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25.10.2004 / Kusti
Linux 101 (for Dummies)This is a very brief introduction to Linux that I wrote to amuse myself.
(Actually this is notes to self so I do not need to look this up from the web every time I need it!)
Teletype and Other Arcane Stuff
Traditionally Unix based system are based on command line interface used over a terminal connection. Even if it all runs in a single PC. This is very powerfull but for those born into GUI enviroments it can be a bit intimidating and it has some features that are based on ancient computer history. Things that nobody bothers to explain.
Incidentally, this is part of University 101 - Computer Usage, worth one credit. If you know 1/10th of what's on this page, you'll pass. I did.
Back in the good old days, when I was in my early teens, computers were used via a terminal called Teletype. It was basically an electric typewriter where you punched keys to enter commands into the computer and the computer hammered (literally) it's output to roll paper. What is still significant from this old interaction model is that computer output was and still is static. So if you list the contents of a directory , and then delete a file, the listing stays the same, unless you take another listing. Not like a modern GUI window which tries to be WYSIWYG. (Ok, Windows does a bad job at this but just keep pressing that F5/refresh button...)
An other rudiment is that because output and input at 110 bps was slow and NOISY (try shouting RAT-TAT-TAT-TAT to get a feel of it) you wanted to minimize the number of characters used, hence most Unix descendants have very terse command names and output formats.(Yes, 110 bps is 110 bits/second or about 10 characters/second or to give you some perspective my WLAN is 500 000 times faster! Those were the days, and yet its only a quarter of a centry ago.)
So the main interaction model in Linux is a terminal session using a 'glass teletype'. You type in commands and watch the outpour of characters on the terminal. A session begins when you log into a Linux system and ends when you log off. It is usually possible to open multiple sessions by launching the terminal window multiple times. This can be very usufull as it is like working on multiple computers at the same time.
Of Files and Directories
All large systems, which today means any system, have thousands of files. On this laptop that I'm writing this on I have about 100.000 files. So obviously you want to organize them some how so that you can find anything at all. So the files are organized into directories that can contain further directories and/or files. This is called hierarchical file system. (Pity that the QDOS that Bill bought back in the old days and that later became known as MS-DOS did not have a file hierarchy, not to mention long file names. If he had bought something deacent, like OS-9, boy would we all have been saved from a lot of headache.)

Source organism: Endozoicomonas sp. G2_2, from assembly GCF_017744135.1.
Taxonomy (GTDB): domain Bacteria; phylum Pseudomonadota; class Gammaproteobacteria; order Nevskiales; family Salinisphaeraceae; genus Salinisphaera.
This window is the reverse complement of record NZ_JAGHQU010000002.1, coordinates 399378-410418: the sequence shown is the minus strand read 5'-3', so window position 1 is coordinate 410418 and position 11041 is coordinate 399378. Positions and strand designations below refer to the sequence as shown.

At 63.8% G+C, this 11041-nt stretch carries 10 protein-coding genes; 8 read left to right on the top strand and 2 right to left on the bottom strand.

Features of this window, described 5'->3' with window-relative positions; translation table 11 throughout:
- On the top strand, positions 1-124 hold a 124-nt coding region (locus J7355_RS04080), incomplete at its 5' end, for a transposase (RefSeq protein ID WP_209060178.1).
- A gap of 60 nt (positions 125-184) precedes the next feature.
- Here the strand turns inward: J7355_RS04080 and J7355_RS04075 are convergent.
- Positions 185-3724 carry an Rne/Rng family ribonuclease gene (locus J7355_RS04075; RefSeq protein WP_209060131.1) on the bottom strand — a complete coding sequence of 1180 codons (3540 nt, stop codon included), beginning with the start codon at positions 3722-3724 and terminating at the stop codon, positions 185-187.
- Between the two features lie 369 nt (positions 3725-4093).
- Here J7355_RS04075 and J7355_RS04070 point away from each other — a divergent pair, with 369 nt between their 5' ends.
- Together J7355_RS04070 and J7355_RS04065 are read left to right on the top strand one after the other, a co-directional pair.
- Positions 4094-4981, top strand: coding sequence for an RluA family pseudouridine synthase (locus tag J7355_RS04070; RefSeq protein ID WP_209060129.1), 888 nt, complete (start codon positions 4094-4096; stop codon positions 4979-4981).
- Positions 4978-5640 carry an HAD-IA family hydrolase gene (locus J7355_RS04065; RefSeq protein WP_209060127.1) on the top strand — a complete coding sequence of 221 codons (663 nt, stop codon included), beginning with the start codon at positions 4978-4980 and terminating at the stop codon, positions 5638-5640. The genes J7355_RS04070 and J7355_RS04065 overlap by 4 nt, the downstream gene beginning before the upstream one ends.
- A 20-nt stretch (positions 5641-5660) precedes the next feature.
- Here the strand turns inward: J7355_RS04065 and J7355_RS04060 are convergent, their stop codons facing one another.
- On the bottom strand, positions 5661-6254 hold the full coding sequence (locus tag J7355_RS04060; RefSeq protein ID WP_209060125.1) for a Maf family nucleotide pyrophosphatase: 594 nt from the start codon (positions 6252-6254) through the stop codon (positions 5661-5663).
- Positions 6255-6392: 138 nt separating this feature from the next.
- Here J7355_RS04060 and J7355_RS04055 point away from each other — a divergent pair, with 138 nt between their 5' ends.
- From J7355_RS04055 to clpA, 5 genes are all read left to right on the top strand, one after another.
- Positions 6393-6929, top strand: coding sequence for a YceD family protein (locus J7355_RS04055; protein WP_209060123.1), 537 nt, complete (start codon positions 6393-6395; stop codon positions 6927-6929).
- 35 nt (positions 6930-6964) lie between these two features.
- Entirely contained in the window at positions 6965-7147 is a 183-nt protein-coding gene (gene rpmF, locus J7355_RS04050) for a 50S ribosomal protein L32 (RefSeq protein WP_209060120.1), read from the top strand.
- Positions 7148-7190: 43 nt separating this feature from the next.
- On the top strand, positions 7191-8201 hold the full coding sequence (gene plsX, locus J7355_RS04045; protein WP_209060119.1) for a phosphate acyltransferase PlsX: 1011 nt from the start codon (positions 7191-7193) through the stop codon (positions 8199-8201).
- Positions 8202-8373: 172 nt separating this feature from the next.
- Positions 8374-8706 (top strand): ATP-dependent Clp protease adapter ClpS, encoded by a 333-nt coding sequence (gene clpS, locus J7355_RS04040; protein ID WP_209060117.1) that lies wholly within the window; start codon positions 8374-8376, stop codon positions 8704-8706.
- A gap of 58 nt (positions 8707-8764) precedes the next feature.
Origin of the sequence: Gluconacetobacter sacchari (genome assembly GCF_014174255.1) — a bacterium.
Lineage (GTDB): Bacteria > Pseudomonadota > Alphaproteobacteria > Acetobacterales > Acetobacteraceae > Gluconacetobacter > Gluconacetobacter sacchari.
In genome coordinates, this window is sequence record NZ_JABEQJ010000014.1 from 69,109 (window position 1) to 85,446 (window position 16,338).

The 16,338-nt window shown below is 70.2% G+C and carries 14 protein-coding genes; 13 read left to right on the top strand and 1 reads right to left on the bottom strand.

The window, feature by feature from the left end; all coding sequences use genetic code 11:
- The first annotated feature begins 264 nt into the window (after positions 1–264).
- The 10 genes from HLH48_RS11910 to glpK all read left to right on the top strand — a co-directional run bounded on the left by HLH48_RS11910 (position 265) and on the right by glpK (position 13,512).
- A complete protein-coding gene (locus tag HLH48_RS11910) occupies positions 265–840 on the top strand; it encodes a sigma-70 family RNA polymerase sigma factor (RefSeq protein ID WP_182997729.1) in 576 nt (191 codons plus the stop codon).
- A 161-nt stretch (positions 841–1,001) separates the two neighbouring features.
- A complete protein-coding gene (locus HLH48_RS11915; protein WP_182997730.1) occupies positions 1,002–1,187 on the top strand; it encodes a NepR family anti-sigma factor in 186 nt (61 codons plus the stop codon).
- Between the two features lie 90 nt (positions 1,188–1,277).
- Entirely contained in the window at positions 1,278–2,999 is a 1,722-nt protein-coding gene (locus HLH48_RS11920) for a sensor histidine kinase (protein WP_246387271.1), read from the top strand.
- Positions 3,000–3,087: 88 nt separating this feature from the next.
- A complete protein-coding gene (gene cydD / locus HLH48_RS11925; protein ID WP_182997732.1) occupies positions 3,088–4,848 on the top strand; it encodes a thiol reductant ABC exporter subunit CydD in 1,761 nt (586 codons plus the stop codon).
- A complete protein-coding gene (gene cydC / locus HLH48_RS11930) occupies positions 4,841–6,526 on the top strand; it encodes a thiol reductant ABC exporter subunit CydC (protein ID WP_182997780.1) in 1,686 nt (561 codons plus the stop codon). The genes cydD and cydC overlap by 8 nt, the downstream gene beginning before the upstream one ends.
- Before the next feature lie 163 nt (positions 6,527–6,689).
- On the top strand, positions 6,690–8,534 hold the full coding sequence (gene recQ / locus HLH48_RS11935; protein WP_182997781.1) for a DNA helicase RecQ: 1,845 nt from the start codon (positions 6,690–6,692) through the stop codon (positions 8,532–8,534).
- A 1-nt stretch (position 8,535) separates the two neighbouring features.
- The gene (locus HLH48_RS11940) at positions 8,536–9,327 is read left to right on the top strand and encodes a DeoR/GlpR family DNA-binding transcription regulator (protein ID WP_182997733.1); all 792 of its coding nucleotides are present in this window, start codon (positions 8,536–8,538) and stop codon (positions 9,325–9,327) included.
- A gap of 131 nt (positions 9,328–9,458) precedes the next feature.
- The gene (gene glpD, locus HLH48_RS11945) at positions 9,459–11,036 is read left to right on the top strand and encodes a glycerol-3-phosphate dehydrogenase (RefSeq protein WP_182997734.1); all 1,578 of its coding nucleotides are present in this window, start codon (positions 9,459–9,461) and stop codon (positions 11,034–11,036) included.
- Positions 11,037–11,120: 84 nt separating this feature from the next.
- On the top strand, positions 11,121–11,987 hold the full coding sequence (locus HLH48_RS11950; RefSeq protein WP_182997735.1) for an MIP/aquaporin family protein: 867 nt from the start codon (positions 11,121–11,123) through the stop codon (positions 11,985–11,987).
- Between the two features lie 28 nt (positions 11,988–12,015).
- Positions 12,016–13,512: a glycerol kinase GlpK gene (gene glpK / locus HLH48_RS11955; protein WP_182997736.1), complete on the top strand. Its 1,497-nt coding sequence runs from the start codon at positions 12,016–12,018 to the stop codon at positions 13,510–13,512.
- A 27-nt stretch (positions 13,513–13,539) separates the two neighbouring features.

Unlike Windows, Linux uses no drive letters, such as 'C:' to refer to disks. In Linux everything is a directory. The top most directory is equivalent to the drive letter. In Cygwin, which pretends to be a Linux but runs on Windows, the windows 'C:' disk is refered to as directory '/cygdrive/c'. And the root of Cygwin directory tree looking from Windows side is (usually) 'C:/cygwin', under which you find 'home', 'bin', 'etc' ...
File and directory names can contain all kinds of letters but it is best to use names that only use english lowercase letters and digits plus maybe dashes and underlines. Especially you should avoid names with spaces (' ') in them. They will make your life miserable. Names that begin with period '.' are not usually visible in directory listings which is why the many operating system tools store configuration data into files beginning with '.'. Or actually it is the other way round, because tools store info into those files they are hidden.
Names are case sensitive in Linux whereas in Windows they are not. This can be very confusing if you are testing something, say a web page, in Windows and it works but does not work when you upload it to the server which is most likely a Linux box.